6. If she gives you an answer that is in any way negative, immediately skip to step 9. This is unlikely however. More likely, she’ll respond with a jerk reaction of societal programming like “What?? Of course I do!!!”. Then ask her, “I know that’s what you feel right now. But do you really think that’s actually what you’re going to do for the next 45 years straight?”
7. If she hems and haws and/or refuses to give you a straight answer, press for a real answer. That means you’re getting closer to the truth, and I’ll give you some examples of these kinds of answers in a minute. If she instead adamantly says “Of course I will! Yes!”, ask her if she’s really sure about one or two more times. (No more than two. Don’t be a pestering asshole. Plus pestering too hard will damage the outcome of the experiment. Be strong, tough and persistent, but don’t pester.)
8. If she still answers with a clear, “Yes, we are going to be together for the next 45 years, and I will never touch another man. That’s exactly what’s going to happen,” then log her answer in your brain as a “yes”, then drop the conversation.
9. If she doesn’t give you a solid “yes” answer like that, she’s going to say something else. Listen very carefully to what she says, because you’re going to get quite an education about how women view long term monogamy. Answers I’ve heard have been things like:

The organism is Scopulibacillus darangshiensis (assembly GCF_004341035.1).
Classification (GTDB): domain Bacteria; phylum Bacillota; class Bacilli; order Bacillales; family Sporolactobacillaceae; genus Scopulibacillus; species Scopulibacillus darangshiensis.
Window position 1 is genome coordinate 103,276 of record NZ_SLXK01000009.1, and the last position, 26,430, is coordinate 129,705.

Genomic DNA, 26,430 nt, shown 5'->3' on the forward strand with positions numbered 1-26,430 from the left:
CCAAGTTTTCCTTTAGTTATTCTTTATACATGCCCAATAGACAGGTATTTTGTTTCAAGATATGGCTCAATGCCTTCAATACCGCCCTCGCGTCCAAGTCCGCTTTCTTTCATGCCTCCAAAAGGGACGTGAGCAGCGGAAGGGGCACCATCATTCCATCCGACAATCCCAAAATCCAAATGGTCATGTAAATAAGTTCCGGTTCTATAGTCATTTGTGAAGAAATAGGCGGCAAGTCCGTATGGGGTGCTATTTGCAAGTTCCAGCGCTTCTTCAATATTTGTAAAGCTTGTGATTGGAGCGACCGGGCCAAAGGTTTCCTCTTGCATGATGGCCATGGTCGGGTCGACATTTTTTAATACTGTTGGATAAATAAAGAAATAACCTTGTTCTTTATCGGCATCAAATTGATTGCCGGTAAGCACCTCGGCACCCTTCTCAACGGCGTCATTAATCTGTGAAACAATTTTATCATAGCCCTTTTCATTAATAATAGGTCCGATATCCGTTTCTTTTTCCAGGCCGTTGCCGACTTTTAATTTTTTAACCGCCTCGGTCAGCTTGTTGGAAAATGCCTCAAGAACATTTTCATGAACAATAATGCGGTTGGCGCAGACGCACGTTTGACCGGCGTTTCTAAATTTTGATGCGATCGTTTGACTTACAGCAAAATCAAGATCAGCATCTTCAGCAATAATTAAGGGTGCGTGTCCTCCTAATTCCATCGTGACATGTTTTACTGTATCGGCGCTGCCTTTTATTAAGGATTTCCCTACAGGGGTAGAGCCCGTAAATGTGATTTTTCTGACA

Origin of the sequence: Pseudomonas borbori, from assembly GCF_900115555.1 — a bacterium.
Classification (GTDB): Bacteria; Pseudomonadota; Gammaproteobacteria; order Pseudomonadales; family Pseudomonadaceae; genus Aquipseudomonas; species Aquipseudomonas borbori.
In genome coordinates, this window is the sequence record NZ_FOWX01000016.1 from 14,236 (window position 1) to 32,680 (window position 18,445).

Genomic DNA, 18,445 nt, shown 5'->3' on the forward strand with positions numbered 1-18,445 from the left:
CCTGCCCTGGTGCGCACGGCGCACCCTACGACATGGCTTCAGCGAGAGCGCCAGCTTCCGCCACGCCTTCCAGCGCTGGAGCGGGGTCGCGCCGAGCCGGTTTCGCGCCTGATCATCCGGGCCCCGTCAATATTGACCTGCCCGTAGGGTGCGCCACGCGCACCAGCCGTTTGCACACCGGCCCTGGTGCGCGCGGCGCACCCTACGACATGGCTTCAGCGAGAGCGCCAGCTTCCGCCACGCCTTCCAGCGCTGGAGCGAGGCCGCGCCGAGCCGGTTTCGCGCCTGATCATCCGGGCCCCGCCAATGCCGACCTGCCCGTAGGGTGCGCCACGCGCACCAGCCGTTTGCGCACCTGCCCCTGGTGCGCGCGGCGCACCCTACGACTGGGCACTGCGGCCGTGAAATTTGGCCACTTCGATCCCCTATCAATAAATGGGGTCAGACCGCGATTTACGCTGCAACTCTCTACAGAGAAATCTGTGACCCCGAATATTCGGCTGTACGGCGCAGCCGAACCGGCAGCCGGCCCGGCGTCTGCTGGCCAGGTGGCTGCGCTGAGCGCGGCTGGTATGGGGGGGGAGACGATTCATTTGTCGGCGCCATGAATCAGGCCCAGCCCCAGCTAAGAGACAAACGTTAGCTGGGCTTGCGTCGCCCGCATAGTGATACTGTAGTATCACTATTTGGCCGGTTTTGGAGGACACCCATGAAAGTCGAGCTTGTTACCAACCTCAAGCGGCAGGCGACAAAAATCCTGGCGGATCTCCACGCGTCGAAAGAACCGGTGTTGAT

“Well, no. But I love him!”
“Well, not for 45 years, but at least for a good 10 years maybe.”
“No, not really. But he’s a really good guy…”
“I don’t know.”
“I don’t know, I guess we’ll see what happens.”
“Probably. I guess as long as he doesn’t ever cheat on me and gets a nice house for us to live in…”
“Well, no. But we’ve already scheduled the wedding, and already sent out the invitations…”
“What difference does it make how long we stay married?!? Does it really matter?!?”
“It doesn’t matter what happens later. What matters is what we do right now.”
“Why do you want to know?” or “Why are you asking me this?”
All of these statements and their variants are woman language for: “No. I do not plan on being with this guy 45 years from now. At some point we’ll get divorced.”
10. Make a note of whether she gave you a solid yes answer or one of the “no” answers above, then repeat this with the next four engaged women.
If you do this, you will find, as I have found, that three or four of the five engaged women will respond in the negative. Three or four out of five women getting married have no intention whatsoever of actually staying with the man for “the rest of her life”.
As I’ve said before, women hate monogamy. The only time they like monogamy (a little) is when it’s SERIAL monogamy, TEMPORARY monogamy. They also love getting married and having a wedding and a honeymoon. That’s the fun part.
But actually staying monogamous to one guy for 45 years? Uh, no. Not only do they hate that, in many ways they hate it more than men do.
Don’t believe me? Fine, don’t take my word for it…try the experiment yourself and see. You’ll find that most women are quite honest about the fact they don’t consider marriage as “permanent”.
Therefore, neither should you.